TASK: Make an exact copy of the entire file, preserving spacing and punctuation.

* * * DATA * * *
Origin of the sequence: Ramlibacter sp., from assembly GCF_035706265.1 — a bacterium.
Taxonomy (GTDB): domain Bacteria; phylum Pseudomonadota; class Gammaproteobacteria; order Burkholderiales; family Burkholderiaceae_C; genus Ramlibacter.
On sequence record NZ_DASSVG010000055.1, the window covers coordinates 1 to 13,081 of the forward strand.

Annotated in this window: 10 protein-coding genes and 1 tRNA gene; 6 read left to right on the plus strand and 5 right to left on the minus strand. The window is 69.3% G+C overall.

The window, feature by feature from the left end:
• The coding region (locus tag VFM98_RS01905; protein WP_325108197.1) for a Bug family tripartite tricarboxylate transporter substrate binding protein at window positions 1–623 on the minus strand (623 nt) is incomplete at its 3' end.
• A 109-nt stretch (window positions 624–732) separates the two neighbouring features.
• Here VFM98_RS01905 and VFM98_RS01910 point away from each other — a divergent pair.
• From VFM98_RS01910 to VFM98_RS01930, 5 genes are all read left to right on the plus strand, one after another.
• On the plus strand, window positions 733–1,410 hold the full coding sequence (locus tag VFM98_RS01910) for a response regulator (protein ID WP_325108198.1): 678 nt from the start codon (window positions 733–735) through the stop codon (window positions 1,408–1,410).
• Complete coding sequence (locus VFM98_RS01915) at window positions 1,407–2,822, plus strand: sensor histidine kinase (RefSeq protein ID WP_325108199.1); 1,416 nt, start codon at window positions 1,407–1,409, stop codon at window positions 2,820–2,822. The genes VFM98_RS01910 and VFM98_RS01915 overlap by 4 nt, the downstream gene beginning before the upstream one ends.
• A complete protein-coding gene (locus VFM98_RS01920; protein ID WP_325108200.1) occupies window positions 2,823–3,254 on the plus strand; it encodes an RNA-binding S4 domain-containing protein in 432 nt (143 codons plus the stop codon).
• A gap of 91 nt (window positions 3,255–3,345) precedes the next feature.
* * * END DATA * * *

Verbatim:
Origin of the sequence: Ramlibacter sp., from assembly GCF_035706265.1 — a bacterium.
Taxonomy (GTDB): domain Bacteria; phylum Pseudomonadota; class Gammaproteobacteria; order Burkholderiales; family Burkholderiaceae_C; genus Ramlibacter.
On sequence record NZ_DASSVG010000055.1, the window covers coordinates 1 to 13,081 of the forward strand.

Annotated in this window: 10 protein-coding genes and 1 tRNA gene; 6 read left to right on the plus strand and 5 right to left on the minus strand. The window is 69.3% G+C overall.

The window, feature by feature from the left end:
• The coding region (locus tag VFM98_RS01905; protein WP_325108197.1) for a Bug family tripartite tricarboxylate transporter substrate binding protein at window positions 1–623 on the minus strand (623 nt) is incomplete at its 3' end.
• A 109-nt stretch (window positions 624–732) separates the two neighbouring features.
• Here VFM98_RS01905 and VFM98_RS01910 point away from each other — a divergent pair.
• From VFM98_RS01910 to VFM98_RS01930, 5 genes are all read left to right on the plus strand, one after another.
• On the plus strand, window positions 733–1,410 hold the full coding sequence (locus tag VFM98_RS01910) for a response regulator (protein ID WP_325108198.1): 678 nt from the start codon (window positions 733–735) through the stop codon (window positions 1,408–1,410).
• Complete coding sequence (locus VFM98_RS01915) at window positions 1,407–2,822, plus strand: sensor histidine kinase (RefSeq protein ID WP_325108199.1); 1,416 nt, start codon at window positions 1,407–1,409, stop codon at window positions 2,820–2,822. The genes VFM98_RS01910 and VFM98_RS01915 overlap by 4 nt, the downstream gene beginning before the upstream one ends.
• A complete protein-coding gene (locus VFM98_RS01920; protein ID WP_325108200.1) occupies window positions 2,823–3,254 on the plus strand; it encodes an RNA-binding S4 domain-containing protein in 432 nt (143 codons plus the stop codon).
• A gap of 91 nt (window positions 3,255–3,345) precedes the next feature.